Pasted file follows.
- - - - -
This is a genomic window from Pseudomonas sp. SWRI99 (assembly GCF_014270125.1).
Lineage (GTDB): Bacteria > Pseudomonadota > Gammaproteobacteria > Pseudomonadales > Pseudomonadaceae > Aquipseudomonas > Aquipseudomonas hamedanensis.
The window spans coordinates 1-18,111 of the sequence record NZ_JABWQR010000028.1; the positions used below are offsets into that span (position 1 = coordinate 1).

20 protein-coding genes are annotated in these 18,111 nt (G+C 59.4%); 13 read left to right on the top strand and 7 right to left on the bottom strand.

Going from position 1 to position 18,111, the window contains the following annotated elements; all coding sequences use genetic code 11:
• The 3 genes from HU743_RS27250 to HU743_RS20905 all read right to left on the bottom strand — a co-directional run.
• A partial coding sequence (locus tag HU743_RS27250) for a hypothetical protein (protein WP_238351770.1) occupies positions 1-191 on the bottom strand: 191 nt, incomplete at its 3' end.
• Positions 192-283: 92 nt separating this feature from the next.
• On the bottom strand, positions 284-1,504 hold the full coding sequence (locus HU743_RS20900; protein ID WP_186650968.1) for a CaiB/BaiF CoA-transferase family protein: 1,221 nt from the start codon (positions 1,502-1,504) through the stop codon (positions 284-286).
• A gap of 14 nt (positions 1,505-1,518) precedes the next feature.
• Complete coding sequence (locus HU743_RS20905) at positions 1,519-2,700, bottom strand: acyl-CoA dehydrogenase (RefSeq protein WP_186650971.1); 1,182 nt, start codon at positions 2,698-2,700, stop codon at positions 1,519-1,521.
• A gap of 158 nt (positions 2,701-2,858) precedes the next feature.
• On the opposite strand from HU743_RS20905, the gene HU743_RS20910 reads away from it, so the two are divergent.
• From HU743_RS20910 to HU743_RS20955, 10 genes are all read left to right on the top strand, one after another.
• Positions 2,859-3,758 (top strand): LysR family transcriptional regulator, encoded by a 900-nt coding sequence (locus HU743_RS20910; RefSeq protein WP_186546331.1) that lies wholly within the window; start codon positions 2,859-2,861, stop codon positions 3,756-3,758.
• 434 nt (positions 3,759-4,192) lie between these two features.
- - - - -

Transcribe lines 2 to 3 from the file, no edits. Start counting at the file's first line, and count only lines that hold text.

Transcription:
Lineage (GTDB): Bacteria > Pseudomonadota > Gammaproteobacteria > Pseudomonadales > Pseudomonadaceae > Aquipseudomonas > Aquipseudomonas hamedanensis.
The window spans coordinates 1-18,111 of the sequence record NZ_JABWQR010000028.1; the positions used below are offsets into that span (position 1 = coordinate 1).